Summer 2018 Bucket List

Summer 2018 is (ALMOST) here! With the warm weather giving me a glimpse into outdoor activities after the long, cold winter, I’m itching to get started on my 2018 Summer Bucket List. I thought I’d share a few of my bucket list items with you all in case you’d like to join me! Not all of them are new, but if I’ve put it on my bucket list for a second year, that means it must be really, really good!

  1. Coolidge Corner Art Festival

This item isn’t new; I attended the art festival for the first time last summer. I loved it so much that I’m so looking forward to going again! This year it is June 2nd and it takes place on Babcock Street in Coolidge Corner. The art festival features local, independent artists that sell all sorts of creative goods: paintings, photography, prints, clothing (I saw a very eccentric RBG shirt last year that I may have to hunt down!), wood work, metal work, you name it! I snagged some amazing prints for my gallery wall last year and plan on getting one more this year along with perhaps jewelry or that RBG shirt! I also invited my mom who loves unique art pieces. For people less than thrilled with art (aka significant others you drag along with you) there’s a plethora of food trucks and beer vendors available to keep everyone full and happy! For more information see here.

2. See a movie at Coolidge Corner Theatre 

While we’re on the topic of RBG, the new documentary about her life recently came to theaters including the fabled Coolidge Corner Theatre. Seeing a movie at this theatre has been on my bucket list since I moved to Brookline two years ago. My law school friend and I have plans to see the RBG movie once finals are over! Check out the Coolidge Corner Theatre showtimes here.

3. City Hall Plaza

Okay, so Boston’s City Hall is a monstrosity of brutalism architecture that is just all around hideous. As a result, the area surrounding it was kind of… bleh. But Boston has really stepped up its game recently by revamping City Hall Plaza and having seasonal “pop-ups” of activity. The summer is really great, as they host the annual Jimmy Fund Scooper Bowl and the Boston Pizza Festival. I’ve been to the pizza festival, and the Scooper Bowl draws my dad, sister, and brother-in-law every year. But I’m really excited for City Hall Plaza’s constant summer session this year: Honeycomb Creamery ice cream (I’m an ice cream snob, so I’m excited to try this new place!), Wachusett Brewery, mini-golf, and a rotation of food trucks AND rescue puppies to pet every week. What isn’t to love?!?! Find out more details here.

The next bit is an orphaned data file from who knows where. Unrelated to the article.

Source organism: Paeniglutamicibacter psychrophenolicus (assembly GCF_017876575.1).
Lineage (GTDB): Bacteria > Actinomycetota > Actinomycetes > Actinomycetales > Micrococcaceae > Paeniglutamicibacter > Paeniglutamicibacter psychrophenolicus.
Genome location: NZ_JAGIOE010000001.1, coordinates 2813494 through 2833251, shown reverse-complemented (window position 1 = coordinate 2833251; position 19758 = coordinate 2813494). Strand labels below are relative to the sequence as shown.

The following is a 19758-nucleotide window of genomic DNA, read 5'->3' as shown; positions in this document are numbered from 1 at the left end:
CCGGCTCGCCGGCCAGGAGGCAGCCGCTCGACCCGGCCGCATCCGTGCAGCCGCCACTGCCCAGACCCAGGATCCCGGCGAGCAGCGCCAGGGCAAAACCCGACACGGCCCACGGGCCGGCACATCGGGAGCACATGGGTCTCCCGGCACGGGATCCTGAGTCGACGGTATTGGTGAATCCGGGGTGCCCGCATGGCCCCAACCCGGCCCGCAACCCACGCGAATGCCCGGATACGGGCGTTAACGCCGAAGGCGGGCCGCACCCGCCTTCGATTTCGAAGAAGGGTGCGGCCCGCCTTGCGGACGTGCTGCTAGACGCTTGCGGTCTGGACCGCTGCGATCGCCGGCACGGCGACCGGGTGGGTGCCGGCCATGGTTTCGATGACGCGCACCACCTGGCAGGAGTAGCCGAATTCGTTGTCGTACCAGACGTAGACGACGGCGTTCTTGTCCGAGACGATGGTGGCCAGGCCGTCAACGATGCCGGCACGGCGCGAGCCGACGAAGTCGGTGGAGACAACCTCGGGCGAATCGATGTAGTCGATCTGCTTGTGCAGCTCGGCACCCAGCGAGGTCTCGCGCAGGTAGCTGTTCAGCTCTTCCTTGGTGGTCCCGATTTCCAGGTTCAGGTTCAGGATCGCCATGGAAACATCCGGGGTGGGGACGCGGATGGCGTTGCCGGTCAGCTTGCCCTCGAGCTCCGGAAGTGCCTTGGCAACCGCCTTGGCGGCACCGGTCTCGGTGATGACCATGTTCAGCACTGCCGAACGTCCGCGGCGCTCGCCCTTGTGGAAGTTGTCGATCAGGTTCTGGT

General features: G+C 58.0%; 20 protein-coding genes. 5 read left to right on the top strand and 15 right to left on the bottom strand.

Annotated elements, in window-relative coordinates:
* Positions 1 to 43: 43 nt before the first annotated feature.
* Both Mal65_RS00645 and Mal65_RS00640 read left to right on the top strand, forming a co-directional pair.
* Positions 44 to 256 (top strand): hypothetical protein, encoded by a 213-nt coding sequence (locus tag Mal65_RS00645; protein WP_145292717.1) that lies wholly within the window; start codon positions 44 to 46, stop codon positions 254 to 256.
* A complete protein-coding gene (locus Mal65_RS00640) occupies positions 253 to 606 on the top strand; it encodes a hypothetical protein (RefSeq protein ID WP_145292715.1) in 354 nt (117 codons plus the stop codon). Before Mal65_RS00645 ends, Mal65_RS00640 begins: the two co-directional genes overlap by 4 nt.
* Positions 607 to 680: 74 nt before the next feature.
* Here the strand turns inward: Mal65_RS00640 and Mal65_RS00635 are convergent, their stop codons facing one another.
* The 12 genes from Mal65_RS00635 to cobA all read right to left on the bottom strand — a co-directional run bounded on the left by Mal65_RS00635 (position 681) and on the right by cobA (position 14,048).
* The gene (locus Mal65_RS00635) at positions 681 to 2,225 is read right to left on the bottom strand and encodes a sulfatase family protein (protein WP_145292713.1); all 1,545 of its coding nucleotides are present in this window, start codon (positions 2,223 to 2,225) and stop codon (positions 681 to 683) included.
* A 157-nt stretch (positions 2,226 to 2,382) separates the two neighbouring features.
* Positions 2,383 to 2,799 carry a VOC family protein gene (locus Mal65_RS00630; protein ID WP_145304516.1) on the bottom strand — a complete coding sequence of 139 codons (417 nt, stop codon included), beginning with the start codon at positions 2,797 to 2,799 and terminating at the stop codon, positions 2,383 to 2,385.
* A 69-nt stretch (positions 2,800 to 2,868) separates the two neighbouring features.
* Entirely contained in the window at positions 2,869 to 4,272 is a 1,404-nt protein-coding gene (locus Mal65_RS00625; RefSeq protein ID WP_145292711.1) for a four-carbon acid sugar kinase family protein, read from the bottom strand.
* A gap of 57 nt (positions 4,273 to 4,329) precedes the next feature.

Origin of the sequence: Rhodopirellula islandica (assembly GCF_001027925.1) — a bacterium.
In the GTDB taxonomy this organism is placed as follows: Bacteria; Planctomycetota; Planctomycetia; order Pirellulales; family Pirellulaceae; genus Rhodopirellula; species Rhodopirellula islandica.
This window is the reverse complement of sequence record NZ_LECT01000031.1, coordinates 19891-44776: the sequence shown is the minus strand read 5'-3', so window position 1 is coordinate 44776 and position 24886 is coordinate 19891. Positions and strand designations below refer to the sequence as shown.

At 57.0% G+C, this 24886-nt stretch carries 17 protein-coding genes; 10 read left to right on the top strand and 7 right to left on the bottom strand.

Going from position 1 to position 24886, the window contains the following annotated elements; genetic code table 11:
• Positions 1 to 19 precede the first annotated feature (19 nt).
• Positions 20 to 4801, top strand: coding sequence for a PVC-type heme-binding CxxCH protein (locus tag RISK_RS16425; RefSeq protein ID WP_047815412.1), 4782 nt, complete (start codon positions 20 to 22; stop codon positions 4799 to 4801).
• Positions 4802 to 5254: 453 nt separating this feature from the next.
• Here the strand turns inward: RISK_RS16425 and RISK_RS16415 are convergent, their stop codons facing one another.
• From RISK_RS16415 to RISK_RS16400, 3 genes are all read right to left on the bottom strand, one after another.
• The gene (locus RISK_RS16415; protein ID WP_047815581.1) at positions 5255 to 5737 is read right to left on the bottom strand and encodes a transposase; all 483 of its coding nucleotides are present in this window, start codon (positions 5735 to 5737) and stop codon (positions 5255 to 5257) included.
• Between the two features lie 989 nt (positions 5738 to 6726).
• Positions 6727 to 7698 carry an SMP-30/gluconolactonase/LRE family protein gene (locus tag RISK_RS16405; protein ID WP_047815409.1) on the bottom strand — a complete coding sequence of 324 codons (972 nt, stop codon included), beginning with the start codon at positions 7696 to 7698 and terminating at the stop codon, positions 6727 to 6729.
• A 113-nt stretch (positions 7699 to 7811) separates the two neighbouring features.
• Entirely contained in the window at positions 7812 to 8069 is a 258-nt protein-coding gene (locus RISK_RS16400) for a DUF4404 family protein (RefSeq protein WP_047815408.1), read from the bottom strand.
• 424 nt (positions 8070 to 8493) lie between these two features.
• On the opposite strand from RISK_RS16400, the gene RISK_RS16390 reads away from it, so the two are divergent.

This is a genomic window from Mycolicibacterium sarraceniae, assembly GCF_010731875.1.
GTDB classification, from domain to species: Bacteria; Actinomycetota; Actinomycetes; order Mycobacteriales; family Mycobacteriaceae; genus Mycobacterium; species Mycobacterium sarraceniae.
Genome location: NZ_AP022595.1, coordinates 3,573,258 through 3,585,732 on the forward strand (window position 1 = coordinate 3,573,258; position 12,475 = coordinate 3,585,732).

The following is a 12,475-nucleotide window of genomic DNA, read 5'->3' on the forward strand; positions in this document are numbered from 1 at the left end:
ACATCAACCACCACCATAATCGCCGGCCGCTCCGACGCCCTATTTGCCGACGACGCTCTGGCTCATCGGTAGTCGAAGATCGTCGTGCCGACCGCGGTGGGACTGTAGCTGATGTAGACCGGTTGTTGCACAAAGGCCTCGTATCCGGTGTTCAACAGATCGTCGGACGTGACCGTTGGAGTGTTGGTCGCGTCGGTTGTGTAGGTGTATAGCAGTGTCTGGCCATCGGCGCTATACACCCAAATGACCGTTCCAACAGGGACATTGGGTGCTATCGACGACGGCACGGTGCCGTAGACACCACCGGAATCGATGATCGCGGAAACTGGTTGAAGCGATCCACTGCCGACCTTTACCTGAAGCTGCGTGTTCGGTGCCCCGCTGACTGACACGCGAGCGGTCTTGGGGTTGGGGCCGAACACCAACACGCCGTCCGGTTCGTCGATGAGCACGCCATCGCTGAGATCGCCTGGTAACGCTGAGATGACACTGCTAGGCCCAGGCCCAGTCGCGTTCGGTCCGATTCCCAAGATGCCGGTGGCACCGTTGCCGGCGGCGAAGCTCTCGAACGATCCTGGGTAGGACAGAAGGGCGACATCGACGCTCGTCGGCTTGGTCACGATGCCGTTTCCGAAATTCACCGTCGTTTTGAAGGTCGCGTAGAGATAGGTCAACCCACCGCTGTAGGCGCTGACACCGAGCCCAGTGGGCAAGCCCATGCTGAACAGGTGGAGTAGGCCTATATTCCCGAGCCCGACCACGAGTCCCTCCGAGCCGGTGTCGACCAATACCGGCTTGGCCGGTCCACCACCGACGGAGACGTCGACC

4. Red Sox Game

Is it really a Boston summer if you don’t go to at least one Red Sox game? (Answer: no, no it’s not).



Farewell, Washington; Hello, Washington!

Senator Patty Murray and Me

Me with Senator Patty Murray, Ranking Member on the U.S. Senate Committee on Health, Education, Labor, and Pensions

Thanks to BU Law’s Semester in Practice Program, my last day externing in the U.S. Senate was also my last day of law school. I could not have wished for a more perfect ending to these three wonderful years.

Going into this externship, my primary goals were to learn how Congress conducts oversight over the executive branch, to better understand the varied roles that government lawyers play within partisan policy committees, and to explore new areas of substantive law. In short, I embraced this externship as an opportunity to learn in a wholly different professional and legal environment than any I had previously experienced.

While I fulfilled these stated objectives, this externship also revealed something that, in retrospect, had been an unconscious goal all along: I wanted to feel useful.

In my application to BU Law, I explained that my motivation for attending law school was fueled by a desire to expand my advocacy tool kit. I had worked as a community organizer; I had lobbied lawmakers. But I had never learned how to shape and influence our legal system beyond the confines of advocacy as an outside actor.